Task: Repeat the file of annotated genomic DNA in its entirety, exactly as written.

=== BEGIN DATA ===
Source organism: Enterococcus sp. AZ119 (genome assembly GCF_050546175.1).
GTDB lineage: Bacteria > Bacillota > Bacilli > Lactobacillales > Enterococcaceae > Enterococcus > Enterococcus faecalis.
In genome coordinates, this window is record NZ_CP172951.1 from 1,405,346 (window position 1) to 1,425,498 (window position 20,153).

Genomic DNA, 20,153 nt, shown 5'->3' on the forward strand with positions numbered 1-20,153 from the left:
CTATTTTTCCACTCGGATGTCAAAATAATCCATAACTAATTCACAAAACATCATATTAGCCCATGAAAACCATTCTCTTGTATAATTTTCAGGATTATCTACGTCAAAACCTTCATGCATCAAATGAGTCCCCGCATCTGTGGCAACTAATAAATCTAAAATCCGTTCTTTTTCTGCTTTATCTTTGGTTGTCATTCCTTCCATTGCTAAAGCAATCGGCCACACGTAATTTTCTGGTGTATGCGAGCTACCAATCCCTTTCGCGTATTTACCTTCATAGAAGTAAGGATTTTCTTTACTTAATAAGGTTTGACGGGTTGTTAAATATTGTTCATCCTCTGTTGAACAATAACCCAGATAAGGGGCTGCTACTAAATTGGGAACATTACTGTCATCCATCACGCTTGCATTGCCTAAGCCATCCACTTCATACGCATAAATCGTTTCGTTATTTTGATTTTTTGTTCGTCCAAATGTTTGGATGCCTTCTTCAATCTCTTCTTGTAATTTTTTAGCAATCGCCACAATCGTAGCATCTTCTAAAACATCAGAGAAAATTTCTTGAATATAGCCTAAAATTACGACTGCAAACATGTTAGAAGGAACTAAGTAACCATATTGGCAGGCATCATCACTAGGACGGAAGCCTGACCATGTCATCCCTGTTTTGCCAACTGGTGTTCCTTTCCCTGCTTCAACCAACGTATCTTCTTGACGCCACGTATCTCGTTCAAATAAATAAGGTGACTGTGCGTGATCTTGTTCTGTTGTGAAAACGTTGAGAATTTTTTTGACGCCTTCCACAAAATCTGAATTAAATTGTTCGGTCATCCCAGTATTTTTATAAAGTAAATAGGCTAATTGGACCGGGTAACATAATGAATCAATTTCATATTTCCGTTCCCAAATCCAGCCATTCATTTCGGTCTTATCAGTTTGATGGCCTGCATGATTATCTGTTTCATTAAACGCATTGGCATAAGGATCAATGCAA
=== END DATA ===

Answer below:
Source organism: Enterococcus sp. AZ119 (genome assembly GCF_050546175.1).
GTDB lineage: Bacteria > Bacillota > Bacilli > Lactobacillales > Enterococcaceae > Enterococcus > Enterococcus faecalis.
In genome coordinates, this window is record NZ_CP172951.1 from 1,405,346 (window position 1) to 1,425,498 (window position 20,153).

Genomic DNA, 20,153 nt, shown 5'->3' on the forward strand with positions numbered 1-20,153 from the left:
CTATTTTTCCACTCGGATGTCAAAATAATCCATAACTAATTCACAAAACATCATATTAGCCCATGAAAACCATTCTCTTGTATAATTTTCAGGATTATCTACGTCAAAACCTTCATGCATCAAATGAGTCCCCGCATCTGTGGCAACTAATAAATCTAAAATCCGTTCTTTTTCTGCTTTATCTTTGGTTGTCATTCCTTCCATTGCTAAAGCAATCGGCCACACGTAATTTTCTGGTGTATGCGAGCTACCAATCCCTTTCGCGTATTTACCTTCATAGAAGTAAGGATTTTCTTTACTTAATAAGGTTTGACGGGTTGTTAAATATTGTTCATCCTCTGTTGAACAATAACCCAGATAAGGGGCTGCTACTAAATTGGGAACATTACTGTCATCCATCACGCTTGCATTGCCTAAGCCATCCACTTCATACGCATAAATCGTTTCGTTATTTTGATTTTTTGTTCGTCCAAATGTTTGGATGCCTTCTTCAATCTCTTCTTGTAATTTTTTAGCAATCGCCACAATCGTAGCATCTTCTAAAACATCAGAGAAAATTTCTTGAATATAGCCTAAAATTACGACTGCAAACATGTTAGAAGGAACTAAGTAACCATATTGGCAGGCATCATCACTAGGACGGAAGCCTGACCATGTCATCCCTGTTTTGCCAACTGGTGTTCCTTTCCCTGCTTCAACCAACGTATCTTCTTGACGCCACGTATCTCGTTCAAATAAATAAGGTGACTGTGCGTGATCTTGTTCTGTTGTGAAAACGTTGAGAATTTTTTTGACGCCTTCCACAAAATCTGAATTAAATTGTTCGGTCATCCCAGTATTTTTATAAAGTAAATAGGCTAATTGGACCGGGTAACATAATGAATCAATTTCATATTTCCGTTCCCAAATCCAGCCATTCATTTCGGTCTTATCAGTTTGATGGCCTGCATGATTATCTGTTTCATTAAACGCATTGGCATAAGGATCAATGCAA